No matter how entertaining the NBA was this year, it was, for me, steadily haunted by one question: wherefore Zion Williamson? In the 2020-21 season, his contribution to the league was non-stop rim attacks, preposterous touch around the basket, and the invention of the thickest point guard in history. This season it was endless delays of his return from foot surgery, photo analysis of his potential weight gain, and unceremonious dunking on a bouncy floor. Now that it’s clear what he could be, it’s difficult to stomach an NBA without him. The prospect of Zion became all the more tantalizing when his Pelicans came to life during the play-in tournament, proving that their defensive-freak rookies, a freshly acquired C.J. McCollum, and an evolving Brandon Ingram could make some noise. Could he be the keystone of that team?
The catch was that Williamson always appeared unhappy with the Pelicans franchise. He communicated poorly about his injuries, did not bother to greet his team’s incoming new star, remained “literally and figuratively” distant from the team, and it seemed possible, if not all that likely, that he would be the first player ever to turn down a max-salary, five-year rookie scale extension this summer. Would he leave millions on the table and accept a more modest heap of generational wealth just to escape New Orleans? Turns out the answer is no, according to Shams Charania on Friday:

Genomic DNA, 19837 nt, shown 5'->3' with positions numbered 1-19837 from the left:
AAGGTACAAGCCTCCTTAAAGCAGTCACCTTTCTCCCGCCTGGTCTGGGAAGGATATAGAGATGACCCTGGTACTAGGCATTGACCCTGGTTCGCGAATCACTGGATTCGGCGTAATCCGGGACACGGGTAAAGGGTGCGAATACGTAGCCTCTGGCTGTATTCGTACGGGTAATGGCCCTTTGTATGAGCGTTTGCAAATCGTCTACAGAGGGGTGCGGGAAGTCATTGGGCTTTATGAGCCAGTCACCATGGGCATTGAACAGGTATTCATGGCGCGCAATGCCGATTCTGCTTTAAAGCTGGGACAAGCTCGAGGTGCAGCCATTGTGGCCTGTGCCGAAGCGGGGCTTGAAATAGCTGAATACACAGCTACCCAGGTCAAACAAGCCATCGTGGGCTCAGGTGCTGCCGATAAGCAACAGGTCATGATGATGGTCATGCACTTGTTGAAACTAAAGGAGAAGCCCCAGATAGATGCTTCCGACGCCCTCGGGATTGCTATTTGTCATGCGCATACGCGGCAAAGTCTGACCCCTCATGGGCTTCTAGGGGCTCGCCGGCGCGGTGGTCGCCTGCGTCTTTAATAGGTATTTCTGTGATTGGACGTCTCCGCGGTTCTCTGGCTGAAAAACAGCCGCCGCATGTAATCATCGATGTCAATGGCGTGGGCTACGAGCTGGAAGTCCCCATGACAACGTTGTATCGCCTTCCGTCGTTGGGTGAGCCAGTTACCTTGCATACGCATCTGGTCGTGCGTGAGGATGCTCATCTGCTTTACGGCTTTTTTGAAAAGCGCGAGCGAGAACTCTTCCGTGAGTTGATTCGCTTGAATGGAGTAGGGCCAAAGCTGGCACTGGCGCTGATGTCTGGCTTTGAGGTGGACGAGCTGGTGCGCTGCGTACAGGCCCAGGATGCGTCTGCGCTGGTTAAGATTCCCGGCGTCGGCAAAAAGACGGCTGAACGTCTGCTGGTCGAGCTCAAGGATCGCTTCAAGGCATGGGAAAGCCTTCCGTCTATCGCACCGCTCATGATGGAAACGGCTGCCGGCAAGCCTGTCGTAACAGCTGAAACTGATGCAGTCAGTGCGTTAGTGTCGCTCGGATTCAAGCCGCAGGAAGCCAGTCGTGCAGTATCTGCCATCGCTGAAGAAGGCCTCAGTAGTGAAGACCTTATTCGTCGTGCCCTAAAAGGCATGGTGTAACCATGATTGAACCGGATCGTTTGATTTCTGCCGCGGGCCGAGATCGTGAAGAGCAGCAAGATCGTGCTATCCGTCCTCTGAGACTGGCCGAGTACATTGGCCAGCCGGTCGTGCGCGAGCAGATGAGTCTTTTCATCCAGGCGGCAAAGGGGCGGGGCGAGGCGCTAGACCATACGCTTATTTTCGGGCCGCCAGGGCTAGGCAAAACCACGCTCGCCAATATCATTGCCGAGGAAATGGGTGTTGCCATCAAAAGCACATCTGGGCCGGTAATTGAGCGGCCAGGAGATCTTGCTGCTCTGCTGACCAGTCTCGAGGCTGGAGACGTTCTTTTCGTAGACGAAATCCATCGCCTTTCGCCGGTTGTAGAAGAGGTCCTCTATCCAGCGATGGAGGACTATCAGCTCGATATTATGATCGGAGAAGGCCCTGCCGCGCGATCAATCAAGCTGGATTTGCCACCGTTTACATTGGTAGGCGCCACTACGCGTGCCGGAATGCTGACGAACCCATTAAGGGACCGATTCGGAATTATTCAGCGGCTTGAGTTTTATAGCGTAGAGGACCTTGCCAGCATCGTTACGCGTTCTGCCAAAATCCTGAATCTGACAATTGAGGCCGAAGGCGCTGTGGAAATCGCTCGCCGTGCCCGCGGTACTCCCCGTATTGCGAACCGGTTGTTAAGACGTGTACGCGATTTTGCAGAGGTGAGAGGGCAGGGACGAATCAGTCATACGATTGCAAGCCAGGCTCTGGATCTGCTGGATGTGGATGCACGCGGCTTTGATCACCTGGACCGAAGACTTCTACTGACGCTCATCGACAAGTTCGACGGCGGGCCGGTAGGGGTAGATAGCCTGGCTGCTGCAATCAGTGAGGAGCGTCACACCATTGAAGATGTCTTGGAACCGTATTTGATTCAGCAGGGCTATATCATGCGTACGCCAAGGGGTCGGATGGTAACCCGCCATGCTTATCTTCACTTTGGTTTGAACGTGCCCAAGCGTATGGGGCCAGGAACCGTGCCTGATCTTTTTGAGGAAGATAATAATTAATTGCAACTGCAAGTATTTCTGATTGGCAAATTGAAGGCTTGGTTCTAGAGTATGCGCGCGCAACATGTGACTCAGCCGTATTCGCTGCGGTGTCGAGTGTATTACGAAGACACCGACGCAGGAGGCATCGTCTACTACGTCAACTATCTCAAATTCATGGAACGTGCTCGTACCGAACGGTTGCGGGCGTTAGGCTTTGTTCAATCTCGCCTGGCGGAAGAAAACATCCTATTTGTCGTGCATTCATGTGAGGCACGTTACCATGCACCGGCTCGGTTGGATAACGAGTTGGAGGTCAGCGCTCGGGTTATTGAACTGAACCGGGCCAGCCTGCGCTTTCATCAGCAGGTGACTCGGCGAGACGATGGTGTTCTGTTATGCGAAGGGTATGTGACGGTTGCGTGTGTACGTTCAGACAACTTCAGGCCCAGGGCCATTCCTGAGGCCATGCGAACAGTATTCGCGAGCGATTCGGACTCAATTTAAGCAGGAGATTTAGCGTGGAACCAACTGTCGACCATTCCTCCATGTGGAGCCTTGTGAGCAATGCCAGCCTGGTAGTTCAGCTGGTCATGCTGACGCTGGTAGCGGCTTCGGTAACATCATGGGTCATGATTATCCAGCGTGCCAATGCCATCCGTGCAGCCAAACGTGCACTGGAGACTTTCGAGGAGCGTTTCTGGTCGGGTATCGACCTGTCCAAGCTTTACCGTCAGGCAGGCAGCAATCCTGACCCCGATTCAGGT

Charania also indicated that the deal would have protections for the Pelicans, likely factoring in his rough injury history. That phrasing of “up to $231 million” suggests that Williamson might have Rose Rule incentives that could bump up his salary in the 2023-24 season and beyond if he makes an All-NBA team this coming year. The few visions we’ve gotten at a healthy Zion Williamson indicate that he’s capable of that level of dominance. And the deal indicates that the Pelicans, for at least the immediate future, have something just as precious as health: his buy-in.